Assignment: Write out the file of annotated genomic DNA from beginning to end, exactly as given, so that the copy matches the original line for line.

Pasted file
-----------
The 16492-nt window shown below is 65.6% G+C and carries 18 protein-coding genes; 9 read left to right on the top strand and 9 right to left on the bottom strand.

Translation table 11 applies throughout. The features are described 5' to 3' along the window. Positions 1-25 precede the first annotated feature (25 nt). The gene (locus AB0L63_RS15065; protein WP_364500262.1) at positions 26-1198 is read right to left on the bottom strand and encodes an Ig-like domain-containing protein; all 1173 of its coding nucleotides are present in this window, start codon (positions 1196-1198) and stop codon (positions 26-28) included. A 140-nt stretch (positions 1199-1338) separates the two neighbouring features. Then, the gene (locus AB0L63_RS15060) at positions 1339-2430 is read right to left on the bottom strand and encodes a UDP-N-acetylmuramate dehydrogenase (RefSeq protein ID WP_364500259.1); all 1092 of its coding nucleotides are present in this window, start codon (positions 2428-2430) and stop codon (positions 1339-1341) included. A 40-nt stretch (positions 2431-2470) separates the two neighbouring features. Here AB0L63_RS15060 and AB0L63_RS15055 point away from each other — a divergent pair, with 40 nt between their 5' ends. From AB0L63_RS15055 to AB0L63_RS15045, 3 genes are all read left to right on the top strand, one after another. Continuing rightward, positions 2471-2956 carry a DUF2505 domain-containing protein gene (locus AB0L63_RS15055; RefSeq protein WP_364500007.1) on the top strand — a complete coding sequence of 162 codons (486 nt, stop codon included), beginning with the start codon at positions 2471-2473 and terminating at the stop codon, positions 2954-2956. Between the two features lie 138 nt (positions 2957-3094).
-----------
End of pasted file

The 16492-nt window shown below is 65.6% G+C and carries 18 protein-coding genes; 9 read left to right on the top strand and 9 right to left on the bottom strand.

Translation table 11 applies throughout. The features are described 5' to 3' along the window. Positions 1-25 precede the first annotated feature (25 nt). The gene (locus AB0L63_RS15065; protein WP_364500262.1) at positions 26-1198 is read right to left on the bottom strand and encodes an Ig-like domain-containing protein; all 1173 of its coding nucleotides are present in this window, start codon (positions 1196-1198) and stop codon (positions 26-28) included. A 140-nt stretch (positions 1199-1338) separates the two neighbouring features. Then, the gene (locus AB0L63_RS15060) at positions 1339-2430 is read right to left on the bottom strand and encodes a UDP-N-acetylmuramate dehydrogenase (RefSeq protein ID WP_364500259.1); all 1092 of its coding nucleotides are present in this window, start codon (positions 2428-2430) and stop codon (positions 1339-1341) included. A 40-nt stretch (positions 2431-2470) separates the two neighbouring features. Here AB0L63_RS15060 and AB0L63_RS15055 point away from each other — a divergent pair, with 40 nt between their 5' ends. From AB0L63_RS15055 to AB0L63_RS15045, 3 genes are all read left to right on the top strand, one after another. Continuing rightward, positions 2471-2956 carry a DUF2505 domain-containing protein gene (locus AB0L63_RS15055; RefSeq protein WP_364500007.1) on the top strand — a complete coding sequence of 162 codons (486 nt, stop codon included), beginning with the start codon at positions 2471-2473 and terminating at the stop codon, positions 2954-2956. Between the two features lie 138 nt (positions 2957-3094).